However, it is not inexplicable. Indie developer (and, disclosure -- my work colleague) Bennett Foddy tweeted something that got me thinking:
I’m bummed about the Flappy Bird thing. I really hope this isn’t the future of every successful designer from the developing world
— Bennett (@bfod) February 8, 2014
I won't speak for Bennett, but I think he's implying what I'm going to say here: the internet hate toward Nguyen was, or is, partly racist / first-world biased.
Conceptually, the game resembles an undergraduate game dev student's class project, though the execution is actually very tightly tuned and well-made. I suspect that if Nguyen were a white American, this would've been the story of a scrappy indie who managed to best Zynga with his loving homage to Nintendo's apparent patent on green pixel pipes and the classic "helicopter cave" game genre.
Instead, Dong Nguyen committed the crime of being from Vietnam, where Electronic Arts or Valve or Nintendo do not have a development office. The reasoning is that no one "outside of games" can become so successful, except through deceit. The derivative nature of Flappy Bird's assets and mechanics was taken as confirmation that technologically-backward Southeast Asians were "at it again" -- stealing and cloning hard-won "innovation in games" invented by more-beloved developers.
This confirmation bias completely overpowered any rationality. Kotaku even compared screenshots of the pipe sprites, pixel by pixel, and it is clear that they are NOT ripped from a Mario game -- but even with the lack of evidence, they still concluded that Nguyen must've ripped them anyway, somehow? (They've changed the headline since then, with a fake half-apology that didn't really admit fault... but only after the damage to Nguyen's reputation was already done. Great reporting there, Kotaku.)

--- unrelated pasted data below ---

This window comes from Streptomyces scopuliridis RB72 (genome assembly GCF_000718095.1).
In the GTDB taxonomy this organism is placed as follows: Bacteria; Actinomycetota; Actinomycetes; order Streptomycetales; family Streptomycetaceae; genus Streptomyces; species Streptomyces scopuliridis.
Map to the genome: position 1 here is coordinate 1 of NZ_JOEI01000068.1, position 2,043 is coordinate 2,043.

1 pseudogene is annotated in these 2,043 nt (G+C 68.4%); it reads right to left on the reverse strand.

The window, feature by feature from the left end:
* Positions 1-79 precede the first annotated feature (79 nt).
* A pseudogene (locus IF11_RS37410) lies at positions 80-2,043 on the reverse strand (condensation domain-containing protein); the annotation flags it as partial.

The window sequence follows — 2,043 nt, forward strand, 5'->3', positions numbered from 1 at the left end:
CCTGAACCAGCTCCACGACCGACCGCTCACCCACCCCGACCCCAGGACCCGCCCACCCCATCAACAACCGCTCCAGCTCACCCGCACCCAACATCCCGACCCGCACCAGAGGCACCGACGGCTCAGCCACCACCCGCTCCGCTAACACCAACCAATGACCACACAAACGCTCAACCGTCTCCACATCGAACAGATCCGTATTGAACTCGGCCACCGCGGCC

What is more likely:
(a) some guy has a secret huge App Store bot empire, and he's faking an emotional breakdown on Twitter as a publicity stunt for deceiving everyone with a less-then-optimally monetized game that ripped an EASILY REDRAWN PIXEL-ART GREEN PIPE SPRITE FROM A MARIO GAME
(b) ... OR the internet is full of terrible people who jump to conclusions and crush dreams?
For many indie game developers, Nguyen reminds us a lot of ourselves. What would happen if we were financially successful? If success is somewhat out of our control, how (or WHY) should we be blamed for it? Why do we have to work so hard to maintain our image and reputation, why can't we just make the games we want to make?
An indie game developer's only solace? Look toward Nguyen's most recent tweet:
And I still make games.
— Dong Nguyen (@dongatory) February 8, 2014
By the end of Voltaire's famous 1759 novel Candide, the cast of characters have fruitlessly tried to maintain naive optimism through numerous beatings, hardships, and disasters. How can you keep doing what you do, when the world just so thoroughly fucks you over? The character Pangloss suggests that this living hell is still "the best of all possible worlds" -- and the disillusioned Candide responds -- that sounds great and all, but right now "we must cultivate our garden."
I imagine that's how Nguyen's feeling about now: cultivate your garden, keep working, make games. It's all any of us can do.
Or, you know, maybe I've been totally fooled and everything is a hoax and Nguyen is laughing on his platinum throne made of skulls cast from melted-down bitcoins. I guess that's easier to believe than the possibility that you were complicit in trying to destroy a person?